And I don't see it matters for industry really because they'll just go back to using what they were using before which is mostly - sand.

You use this stuff as an abrasive and maybe the microbeads are mildly less abrasive? I don't know... anyway, they'll just replace this with very fine sand.

Sand is a natural material, and the environment already knows how to deal with it. I don't know exactly why they prefer to use plastic, but I'll bet it has to do with thei short term profit. Maybe it is a selling point, or was - I remember when it was first introduced and you suddenly heard a lot about how harsh the old kind of toothpaste was to your teeth. In reality it is probably no more than a selling point, like the current craze for putting triclosan in everything - which doesn't actually kill bacteria, but is likely to harm our health in the long run (both directly and by breeding resistent bacteria; when will we bother to learn?)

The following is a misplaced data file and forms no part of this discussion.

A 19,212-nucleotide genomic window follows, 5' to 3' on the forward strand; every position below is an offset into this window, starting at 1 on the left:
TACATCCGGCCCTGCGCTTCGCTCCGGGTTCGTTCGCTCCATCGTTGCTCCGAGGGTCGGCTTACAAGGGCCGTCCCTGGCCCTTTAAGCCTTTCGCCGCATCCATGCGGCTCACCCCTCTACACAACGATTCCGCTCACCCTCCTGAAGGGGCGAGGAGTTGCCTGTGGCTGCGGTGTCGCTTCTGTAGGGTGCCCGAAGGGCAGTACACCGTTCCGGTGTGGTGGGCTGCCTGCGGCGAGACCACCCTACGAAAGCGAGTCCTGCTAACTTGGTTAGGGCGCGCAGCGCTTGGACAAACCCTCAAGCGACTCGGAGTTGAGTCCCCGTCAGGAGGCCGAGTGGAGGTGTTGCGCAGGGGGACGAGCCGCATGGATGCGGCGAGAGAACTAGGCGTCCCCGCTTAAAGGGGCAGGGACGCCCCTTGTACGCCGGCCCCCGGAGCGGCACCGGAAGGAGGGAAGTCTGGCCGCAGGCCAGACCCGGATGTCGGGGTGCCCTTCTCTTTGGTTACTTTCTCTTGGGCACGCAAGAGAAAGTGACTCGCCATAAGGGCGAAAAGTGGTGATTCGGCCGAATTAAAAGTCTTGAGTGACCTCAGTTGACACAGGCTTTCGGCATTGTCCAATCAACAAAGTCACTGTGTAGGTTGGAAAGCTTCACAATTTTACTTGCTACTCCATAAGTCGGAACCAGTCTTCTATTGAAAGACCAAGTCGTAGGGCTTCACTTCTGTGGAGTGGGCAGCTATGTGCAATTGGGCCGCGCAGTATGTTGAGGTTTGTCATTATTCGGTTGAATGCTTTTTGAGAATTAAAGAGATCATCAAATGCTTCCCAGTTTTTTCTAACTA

Comment: The good ol' days (Score 4, Interesting) 387

by jandersen (#49757093) Attached to: 25 Years Today - Windows 3.0

25 years, you say? It feels longer, somehow. Don't worry, I can see everybody's eyes glaze over, so I won't go too far down memory lane, except to say that there was actually a time when when Windows was cool and fun to work with. By gods, it was a load of crap, back then, but fun to code for, for that very reason. I used to spend 90% of my time commenting out code sections until the latest, spectacular error went away; that was how I learned to program properly in C. There is nothing like having to debug Windows running in real mode to bring home the idea that you must always initialise variable and check returned pointers. I sometimes miss the "hardship" in a perverse sort of way.

"The Street finds its own uses for technology." -- William Gibson